Junk bond indexes spiked sharply higher this week after experiencing large outflows over the past few sessions. Investors worldwide pulled a record $7.07 billion out of high-yield junk bond funds and exchange-traded funds in the week ending Aug. 6, according to Lipper.
The catalyst for the outflows, however, was not fear of higher interest rates but geopolitical risks. The chart below compares the junk bond index to iShares Barclays 20+ Year Treasury Bond (TLT). It shows that interest rates remained low even as junk bonds broadly sold off.
Analysts attribute the initial selloff to overextended prices to the upside and fiscal and geopolitical risks. Treasury bonds have maintained a strong uptrend in 2014 as the Federal Reserve remains committed to low rates till at least next year. This has led to rallies in many interest rate-sensitive assets such as Vanguard REIT Index ETF (VNQ), PIMCO Investment Grade Corp Bond Index ETF (CORP), iShares S&P U.S. Preferred Stock Index (PFF), and of course junk bonds.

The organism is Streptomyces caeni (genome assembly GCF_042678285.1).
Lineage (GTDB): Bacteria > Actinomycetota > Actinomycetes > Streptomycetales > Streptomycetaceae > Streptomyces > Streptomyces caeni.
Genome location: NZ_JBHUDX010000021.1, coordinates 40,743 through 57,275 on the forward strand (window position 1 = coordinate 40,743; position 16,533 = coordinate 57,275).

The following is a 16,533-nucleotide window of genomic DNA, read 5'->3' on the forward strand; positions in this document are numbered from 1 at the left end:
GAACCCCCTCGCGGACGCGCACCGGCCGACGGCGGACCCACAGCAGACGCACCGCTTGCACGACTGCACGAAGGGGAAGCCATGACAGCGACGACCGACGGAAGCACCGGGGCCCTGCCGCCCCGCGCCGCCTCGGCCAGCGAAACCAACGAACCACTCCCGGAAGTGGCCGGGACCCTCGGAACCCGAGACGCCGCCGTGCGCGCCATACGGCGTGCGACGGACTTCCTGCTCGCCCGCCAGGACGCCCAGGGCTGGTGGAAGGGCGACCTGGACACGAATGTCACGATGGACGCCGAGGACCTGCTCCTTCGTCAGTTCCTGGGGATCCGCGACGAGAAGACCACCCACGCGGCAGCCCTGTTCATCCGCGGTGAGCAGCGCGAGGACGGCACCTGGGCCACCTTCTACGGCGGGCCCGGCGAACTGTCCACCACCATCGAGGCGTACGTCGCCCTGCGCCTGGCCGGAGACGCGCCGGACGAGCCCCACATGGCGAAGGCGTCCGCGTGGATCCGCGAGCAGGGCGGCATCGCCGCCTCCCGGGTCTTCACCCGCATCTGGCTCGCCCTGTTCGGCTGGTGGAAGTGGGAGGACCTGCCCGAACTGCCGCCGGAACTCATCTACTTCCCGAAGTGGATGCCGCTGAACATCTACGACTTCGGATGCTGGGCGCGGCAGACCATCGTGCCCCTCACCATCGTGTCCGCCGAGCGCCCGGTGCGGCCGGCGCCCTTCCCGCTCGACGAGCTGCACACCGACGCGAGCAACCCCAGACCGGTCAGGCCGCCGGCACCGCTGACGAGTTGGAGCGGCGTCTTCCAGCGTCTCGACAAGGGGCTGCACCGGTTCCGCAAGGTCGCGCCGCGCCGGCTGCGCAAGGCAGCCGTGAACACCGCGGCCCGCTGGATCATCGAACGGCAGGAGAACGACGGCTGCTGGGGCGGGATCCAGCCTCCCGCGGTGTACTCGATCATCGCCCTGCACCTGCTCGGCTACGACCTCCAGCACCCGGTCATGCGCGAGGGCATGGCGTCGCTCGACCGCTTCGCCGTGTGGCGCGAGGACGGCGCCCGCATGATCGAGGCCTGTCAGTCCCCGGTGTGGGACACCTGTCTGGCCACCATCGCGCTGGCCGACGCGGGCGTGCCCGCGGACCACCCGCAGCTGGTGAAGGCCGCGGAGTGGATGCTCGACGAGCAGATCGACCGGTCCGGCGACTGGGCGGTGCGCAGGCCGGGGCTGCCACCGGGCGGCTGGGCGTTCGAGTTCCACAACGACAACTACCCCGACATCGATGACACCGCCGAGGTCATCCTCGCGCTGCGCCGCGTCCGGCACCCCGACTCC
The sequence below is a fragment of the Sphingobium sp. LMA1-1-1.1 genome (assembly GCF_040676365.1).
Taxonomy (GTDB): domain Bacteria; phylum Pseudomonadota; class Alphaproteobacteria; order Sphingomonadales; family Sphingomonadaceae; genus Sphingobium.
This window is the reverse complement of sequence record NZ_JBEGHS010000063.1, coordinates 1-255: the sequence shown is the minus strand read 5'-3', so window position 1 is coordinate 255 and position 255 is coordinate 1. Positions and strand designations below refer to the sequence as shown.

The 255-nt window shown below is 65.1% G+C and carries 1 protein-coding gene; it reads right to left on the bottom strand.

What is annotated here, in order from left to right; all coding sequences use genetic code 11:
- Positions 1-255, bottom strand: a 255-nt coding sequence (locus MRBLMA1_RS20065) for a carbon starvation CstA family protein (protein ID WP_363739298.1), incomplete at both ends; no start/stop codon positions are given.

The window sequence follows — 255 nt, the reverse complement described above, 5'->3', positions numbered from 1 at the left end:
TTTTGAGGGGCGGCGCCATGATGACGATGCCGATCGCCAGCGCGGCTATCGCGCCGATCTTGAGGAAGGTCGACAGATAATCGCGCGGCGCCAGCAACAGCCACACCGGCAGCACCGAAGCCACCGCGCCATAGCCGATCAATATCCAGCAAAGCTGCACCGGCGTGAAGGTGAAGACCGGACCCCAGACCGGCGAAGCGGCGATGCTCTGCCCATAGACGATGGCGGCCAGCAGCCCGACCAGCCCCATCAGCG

The sudden convergence of various narratives such as Argentina’s default, strife in Gaza, violence in Iraq, and Russia’s buildup of soldiers close to Ukraine’s border became too much to bear for risk adverse investors, sparking a selloff in both equities and junk bonds.
"I am completely mindful of the geopolitical factors and unpredictably of those factors," Stephen Antczak, head of U.S. credit strategy at Citigroup, said in a note to clients. "When you factor in Putin-related headlines, it's not a positive but (rich prices, large number of new issuance in June, and fund outflows) weighed on the market more than people take into account."
As foreign risks diminish, however, a buying opportunity arises. Citigroup's model shows that high-yield spreads are now 77 basis points cheaper, compared with 45 basis points richer to fair value in June.
If there is a resurgence of accumulation in junk bonds, then the positive sentiment could fuel equities higher as well. There is an element of uncertainty that remains, but buying the dip when fear is at its greatest has been a profitable strategy the past few years.
At the time of publication, the author held no positions in any of the stocks mentioned, although positions may change at any time.
This article is commentary by an independent contributor, separate from TheStreet's regular news coverage.